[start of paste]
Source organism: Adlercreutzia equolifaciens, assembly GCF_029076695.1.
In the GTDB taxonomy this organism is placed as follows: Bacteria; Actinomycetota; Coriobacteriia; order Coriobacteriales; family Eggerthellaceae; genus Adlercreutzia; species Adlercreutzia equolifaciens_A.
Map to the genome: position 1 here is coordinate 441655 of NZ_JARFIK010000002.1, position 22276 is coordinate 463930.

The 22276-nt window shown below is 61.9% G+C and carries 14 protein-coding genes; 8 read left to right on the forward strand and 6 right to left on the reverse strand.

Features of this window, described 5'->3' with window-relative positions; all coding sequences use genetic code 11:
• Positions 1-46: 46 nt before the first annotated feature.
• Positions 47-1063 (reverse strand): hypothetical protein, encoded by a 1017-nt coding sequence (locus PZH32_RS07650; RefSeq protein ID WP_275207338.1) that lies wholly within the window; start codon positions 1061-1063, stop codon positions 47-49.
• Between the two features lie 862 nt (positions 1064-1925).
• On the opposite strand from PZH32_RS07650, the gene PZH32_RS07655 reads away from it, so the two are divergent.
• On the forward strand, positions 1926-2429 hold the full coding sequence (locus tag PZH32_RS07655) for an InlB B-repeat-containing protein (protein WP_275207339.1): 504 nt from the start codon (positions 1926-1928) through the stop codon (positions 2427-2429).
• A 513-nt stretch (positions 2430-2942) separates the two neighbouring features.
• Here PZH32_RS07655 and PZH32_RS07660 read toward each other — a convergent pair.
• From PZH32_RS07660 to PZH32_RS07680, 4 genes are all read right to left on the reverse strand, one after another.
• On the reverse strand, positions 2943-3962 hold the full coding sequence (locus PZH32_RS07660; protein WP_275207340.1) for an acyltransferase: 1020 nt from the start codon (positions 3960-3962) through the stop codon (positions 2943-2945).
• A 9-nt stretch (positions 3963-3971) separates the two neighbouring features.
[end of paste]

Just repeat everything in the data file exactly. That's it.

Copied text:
Source organism: Adlercreutzia equolifaciens, assembly GCF_029076695.1.
In the GTDB taxonomy this organism is placed as follows: Bacteria; Actinomycetota; Coriobacteriia; order Coriobacteriales; family Eggerthellaceae; genus Adlercreutzia; species Adlercreutzia equolifaciens_A.
Map to the genome: position 1 here is coordinate 441655 of NZ_JARFIK010000002.1, position 22276 is coordinate 463930.

The 22276-nt window shown below is 61.9% G+C and carries 14 protein-coding genes; 8 read left to right on the forward strand and 6 right to left on the reverse strand.

Features of this window, described 5'->3' with window-relative positions; all coding sequences use genetic code 11:
• Positions 1-46: 46 nt before the first annotated feature.
• Positions 47-1063 (reverse strand): hypothetical protein, encoded by a 1017-nt coding sequence (locus PZH32_RS07650; RefSeq protein ID WP_275207338.1) that lies wholly within the window; start codon positions 1061-1063, stop codon positions 47-49.
• Between the two features lie 862 nt (positions 1064-1925).
• On the opposite strand from PZH32_RS07650, the gene PZH32_RS07655 reads away from it, so the two are divergent.
• On the forward strand, positions 1926-2429 hold the full coding sequence (locus tag PZH32_RS07655) for an InlB B-repeat-containing protein (protein WP_275207339.1): 504 nt from the start codon (positions 1926-1928) through the stop codon (positions 2427-2429).
• A 513-nt stretch (positions 2430-2942) separates the two neighbouring features.
• Here PZH32_RS07655 and PZH32_RS07660 read toward each other — a convergent pair.
• From PZH32_RS07660 to PZH32_RS07680, 4 genes are all read right to left on the reverse strand, one after another.
• On the reverse strand, positions 2943-3962 hold the full coding sequence (locus PZH32_RS07660; protein WP_275207340.1) for an acyltransferase: 1020 nt from the start codon (positions 3960-3962) through the stop codon (positions 2943-2945).
• A 9-nt stretch (positions 3963-3971) separates the two neighbouring features.